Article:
KNOX COUNTY, KY (Lex 18) – An Indiana man is using his podcast to find answers in a 33-year-old cold case hundreds of miles away in Kentucky.
In 1985, a small town in rural Knox County gave an unidentified woman a funeral after a killer dumped her body in a refrigerator in the woods. To this day, the woman remains unidentified and is known as the Redheaded Jane Doe.
On Wednesday, Shane Waters traveled eight hours from Indiana to learn about the case for his true crime podcast called "Out of the Shadows."
From a coffee shop in downtown Barbourville, Waters interviewed locals about their recollections of the case. He focused on why people cared so much about a woman no one knew.
"The people from that area at that time knew that she was a person. No matter what her background or history was, she deserved to be remembered," Waters said. "So, although they couldn’t give her a name, they could give her a funeral and they could give her a tombstone."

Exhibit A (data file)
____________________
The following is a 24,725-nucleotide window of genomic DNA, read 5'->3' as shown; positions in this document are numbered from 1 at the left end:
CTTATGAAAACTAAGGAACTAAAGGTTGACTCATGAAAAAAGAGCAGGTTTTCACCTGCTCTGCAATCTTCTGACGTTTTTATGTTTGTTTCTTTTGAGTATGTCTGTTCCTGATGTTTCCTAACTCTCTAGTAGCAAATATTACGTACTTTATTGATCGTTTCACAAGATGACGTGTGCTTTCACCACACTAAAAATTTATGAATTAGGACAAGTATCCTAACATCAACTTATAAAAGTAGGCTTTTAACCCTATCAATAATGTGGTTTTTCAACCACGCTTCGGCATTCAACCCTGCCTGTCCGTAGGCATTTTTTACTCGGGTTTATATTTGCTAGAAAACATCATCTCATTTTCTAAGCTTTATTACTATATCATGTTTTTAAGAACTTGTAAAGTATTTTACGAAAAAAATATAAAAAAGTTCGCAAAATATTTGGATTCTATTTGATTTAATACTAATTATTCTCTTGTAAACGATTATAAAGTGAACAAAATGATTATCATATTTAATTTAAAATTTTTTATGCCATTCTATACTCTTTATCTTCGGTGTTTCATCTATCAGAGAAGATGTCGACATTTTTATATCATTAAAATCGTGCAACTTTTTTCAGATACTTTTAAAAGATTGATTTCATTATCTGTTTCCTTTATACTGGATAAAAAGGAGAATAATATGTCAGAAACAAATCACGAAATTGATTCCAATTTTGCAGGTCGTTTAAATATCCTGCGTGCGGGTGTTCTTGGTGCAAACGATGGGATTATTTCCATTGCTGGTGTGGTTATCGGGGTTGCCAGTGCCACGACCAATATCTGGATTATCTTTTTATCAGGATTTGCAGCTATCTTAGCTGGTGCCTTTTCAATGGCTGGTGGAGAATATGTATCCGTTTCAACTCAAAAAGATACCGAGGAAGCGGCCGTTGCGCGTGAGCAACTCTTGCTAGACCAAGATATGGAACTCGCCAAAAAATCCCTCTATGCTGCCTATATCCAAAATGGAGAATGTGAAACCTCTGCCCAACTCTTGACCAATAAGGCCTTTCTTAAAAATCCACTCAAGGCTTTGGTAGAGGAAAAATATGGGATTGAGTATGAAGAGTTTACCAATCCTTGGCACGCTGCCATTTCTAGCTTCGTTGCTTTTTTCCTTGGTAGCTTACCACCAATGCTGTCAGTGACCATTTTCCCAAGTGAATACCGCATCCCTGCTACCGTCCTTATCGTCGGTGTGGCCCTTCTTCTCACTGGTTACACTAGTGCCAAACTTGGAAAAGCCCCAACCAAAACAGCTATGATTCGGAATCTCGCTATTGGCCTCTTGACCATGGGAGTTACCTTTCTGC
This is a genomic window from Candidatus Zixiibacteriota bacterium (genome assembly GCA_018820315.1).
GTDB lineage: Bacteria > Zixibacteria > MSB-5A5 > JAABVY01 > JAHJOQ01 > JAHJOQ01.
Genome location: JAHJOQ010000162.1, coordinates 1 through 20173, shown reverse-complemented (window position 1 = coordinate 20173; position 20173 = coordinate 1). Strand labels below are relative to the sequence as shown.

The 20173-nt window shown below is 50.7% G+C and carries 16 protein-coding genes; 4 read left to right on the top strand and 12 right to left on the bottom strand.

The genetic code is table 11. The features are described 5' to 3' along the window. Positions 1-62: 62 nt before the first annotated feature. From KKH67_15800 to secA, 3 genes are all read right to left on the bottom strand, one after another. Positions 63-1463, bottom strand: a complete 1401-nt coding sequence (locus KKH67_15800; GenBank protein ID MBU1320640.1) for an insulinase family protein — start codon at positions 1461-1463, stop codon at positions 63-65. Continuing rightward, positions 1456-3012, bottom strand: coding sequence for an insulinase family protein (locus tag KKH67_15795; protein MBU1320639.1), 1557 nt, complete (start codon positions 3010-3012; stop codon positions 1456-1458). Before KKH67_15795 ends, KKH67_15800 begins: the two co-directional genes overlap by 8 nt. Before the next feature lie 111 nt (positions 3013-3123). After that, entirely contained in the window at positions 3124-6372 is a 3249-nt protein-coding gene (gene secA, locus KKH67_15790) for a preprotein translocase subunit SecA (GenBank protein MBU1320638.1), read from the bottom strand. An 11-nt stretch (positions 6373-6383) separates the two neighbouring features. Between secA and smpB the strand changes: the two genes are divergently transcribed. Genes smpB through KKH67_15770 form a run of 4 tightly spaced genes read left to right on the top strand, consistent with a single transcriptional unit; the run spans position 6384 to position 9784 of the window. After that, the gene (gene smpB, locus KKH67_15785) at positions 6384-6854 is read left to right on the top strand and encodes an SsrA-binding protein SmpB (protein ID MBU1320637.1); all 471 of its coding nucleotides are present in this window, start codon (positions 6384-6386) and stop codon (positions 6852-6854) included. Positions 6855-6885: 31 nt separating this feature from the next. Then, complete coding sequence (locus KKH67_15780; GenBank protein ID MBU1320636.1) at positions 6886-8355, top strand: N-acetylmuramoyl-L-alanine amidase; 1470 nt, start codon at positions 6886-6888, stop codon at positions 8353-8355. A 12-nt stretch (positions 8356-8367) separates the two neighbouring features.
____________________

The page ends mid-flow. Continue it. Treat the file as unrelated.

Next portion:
Waters visited that gravestone with the help of Scott Clouse. The two also traveled to the site where the woman’s body was found 33 years ago.
"I think if it was a local, they wouldn’t have brought her here, knowing someone would find her," Waters said to Crouse at the site.
Crouse was only ten when news of the murder shocked everyone in his town. He says people in the town still talk about the case to this day.
"They want to see this solved and the only way to be able to do that is pass the memory of this case down," Crouse said.
Waters has released three podcast episodes so far about six different cases known as "the redheaded murders." The podcaster believes a number of them could share the same killer.
The latest episode focused on the case in Knox County. He’ll release another episode this weekend about the case.
"She deserves a name and she deserves justice for her case," Waters said.
While the Redheaded Jane Doe remains unnamed, a family in North Carolina believes she could be its mother. As previously reported by Lex 18, the family is awaiting the results of a DNA test done by Kentucky State Police in October.